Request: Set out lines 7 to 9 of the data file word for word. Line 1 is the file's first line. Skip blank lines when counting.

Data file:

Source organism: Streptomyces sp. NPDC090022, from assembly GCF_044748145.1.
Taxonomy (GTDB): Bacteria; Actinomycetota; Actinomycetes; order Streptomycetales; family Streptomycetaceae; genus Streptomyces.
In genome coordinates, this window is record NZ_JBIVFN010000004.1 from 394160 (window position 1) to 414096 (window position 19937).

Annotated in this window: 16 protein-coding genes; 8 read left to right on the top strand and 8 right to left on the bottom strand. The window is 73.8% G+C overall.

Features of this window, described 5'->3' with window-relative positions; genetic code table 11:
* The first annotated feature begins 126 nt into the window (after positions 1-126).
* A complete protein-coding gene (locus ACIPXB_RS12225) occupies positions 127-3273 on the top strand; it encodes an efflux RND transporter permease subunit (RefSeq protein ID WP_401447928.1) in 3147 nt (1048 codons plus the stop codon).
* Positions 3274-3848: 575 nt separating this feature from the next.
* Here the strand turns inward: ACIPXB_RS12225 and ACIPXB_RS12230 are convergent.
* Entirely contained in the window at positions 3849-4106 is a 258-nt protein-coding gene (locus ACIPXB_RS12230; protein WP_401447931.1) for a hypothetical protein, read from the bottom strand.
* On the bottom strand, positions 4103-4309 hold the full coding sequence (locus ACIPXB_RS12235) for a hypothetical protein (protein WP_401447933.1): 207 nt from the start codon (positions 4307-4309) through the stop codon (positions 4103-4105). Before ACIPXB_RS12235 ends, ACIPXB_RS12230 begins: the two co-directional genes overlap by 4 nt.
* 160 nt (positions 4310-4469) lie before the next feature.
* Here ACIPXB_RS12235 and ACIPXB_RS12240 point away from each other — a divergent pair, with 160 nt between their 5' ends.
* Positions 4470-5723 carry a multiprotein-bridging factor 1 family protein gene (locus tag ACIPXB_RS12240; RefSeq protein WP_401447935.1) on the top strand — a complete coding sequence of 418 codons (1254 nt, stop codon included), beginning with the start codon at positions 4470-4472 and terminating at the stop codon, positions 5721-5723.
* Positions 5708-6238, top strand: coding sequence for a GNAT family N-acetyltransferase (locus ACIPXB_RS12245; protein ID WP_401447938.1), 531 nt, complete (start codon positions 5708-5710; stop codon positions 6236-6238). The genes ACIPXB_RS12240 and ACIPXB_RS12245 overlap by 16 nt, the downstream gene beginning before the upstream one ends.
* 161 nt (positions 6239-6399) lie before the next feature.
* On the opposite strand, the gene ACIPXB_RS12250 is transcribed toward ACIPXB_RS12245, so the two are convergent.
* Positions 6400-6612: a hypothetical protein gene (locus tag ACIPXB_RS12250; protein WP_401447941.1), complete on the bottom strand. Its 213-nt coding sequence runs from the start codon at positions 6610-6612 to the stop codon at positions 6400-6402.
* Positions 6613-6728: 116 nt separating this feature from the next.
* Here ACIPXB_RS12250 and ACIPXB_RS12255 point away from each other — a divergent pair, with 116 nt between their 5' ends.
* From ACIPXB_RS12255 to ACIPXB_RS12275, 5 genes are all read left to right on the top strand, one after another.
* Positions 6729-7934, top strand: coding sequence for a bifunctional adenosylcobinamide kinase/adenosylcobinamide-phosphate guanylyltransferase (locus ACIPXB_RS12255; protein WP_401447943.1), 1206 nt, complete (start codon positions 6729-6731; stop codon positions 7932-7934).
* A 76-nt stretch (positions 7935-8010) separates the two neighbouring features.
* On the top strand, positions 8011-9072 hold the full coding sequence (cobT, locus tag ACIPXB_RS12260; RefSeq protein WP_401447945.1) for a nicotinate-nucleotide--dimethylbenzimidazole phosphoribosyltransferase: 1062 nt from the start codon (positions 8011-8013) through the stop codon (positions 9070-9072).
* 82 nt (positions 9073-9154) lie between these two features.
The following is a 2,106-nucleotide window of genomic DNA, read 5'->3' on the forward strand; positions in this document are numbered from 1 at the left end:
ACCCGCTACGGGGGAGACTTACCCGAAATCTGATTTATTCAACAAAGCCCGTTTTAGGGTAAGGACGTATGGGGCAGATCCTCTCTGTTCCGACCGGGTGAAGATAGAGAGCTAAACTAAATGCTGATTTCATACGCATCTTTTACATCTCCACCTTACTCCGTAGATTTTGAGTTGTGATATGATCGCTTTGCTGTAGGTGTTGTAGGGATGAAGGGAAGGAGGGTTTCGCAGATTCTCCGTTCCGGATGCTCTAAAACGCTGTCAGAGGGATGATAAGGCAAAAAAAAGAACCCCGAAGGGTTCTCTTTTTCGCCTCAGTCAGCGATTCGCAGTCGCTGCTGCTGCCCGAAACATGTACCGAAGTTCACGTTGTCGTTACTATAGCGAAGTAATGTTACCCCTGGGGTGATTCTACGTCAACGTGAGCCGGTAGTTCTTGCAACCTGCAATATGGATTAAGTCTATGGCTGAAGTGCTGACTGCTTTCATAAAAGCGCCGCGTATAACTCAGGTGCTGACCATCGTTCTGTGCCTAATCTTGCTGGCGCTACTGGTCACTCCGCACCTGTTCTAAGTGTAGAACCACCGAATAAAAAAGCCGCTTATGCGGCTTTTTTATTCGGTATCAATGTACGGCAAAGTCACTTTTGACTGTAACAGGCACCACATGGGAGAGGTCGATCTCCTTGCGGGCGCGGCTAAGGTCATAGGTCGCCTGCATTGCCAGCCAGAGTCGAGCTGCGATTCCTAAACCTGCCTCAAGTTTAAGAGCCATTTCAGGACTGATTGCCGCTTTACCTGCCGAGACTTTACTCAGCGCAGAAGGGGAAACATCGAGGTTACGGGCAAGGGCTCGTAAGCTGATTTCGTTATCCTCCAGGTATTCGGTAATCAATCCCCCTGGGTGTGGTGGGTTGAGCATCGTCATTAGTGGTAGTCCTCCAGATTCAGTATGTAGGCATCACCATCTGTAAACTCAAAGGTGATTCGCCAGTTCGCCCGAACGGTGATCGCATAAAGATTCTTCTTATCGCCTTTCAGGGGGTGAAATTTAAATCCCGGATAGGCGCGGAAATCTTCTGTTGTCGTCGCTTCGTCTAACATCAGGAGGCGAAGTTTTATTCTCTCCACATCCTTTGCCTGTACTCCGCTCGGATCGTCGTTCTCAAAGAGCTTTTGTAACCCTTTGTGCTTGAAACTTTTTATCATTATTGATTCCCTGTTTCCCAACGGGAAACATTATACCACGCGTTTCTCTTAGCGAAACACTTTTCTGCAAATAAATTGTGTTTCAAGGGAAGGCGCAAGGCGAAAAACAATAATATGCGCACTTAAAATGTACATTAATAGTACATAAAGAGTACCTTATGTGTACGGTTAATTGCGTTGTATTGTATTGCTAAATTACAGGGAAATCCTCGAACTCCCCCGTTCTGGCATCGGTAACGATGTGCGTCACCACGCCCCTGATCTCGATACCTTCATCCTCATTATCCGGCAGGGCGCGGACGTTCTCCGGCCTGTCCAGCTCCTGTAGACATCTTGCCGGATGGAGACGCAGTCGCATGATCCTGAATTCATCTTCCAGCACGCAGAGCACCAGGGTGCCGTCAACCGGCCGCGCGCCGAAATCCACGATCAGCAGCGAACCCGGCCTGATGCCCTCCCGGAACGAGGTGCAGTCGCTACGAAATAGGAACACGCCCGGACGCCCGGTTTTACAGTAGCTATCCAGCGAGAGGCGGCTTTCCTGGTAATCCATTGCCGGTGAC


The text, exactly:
* A complete protein-coding gene (locus ACIPXB_RS12225) occupies positions 127-3273 on the top strand; it encodes an efflux RND transporter permease subunit (RefSeq protein ID WP_401447928.1) in 3147 nt (1048 codons plus the stop codon).
* Positions 3274-3848: 575 nt separating this feature from the next.
* Here the strand turns inward: ACIPXB_RS12225 and ACIPXB_RS12230 are convergent.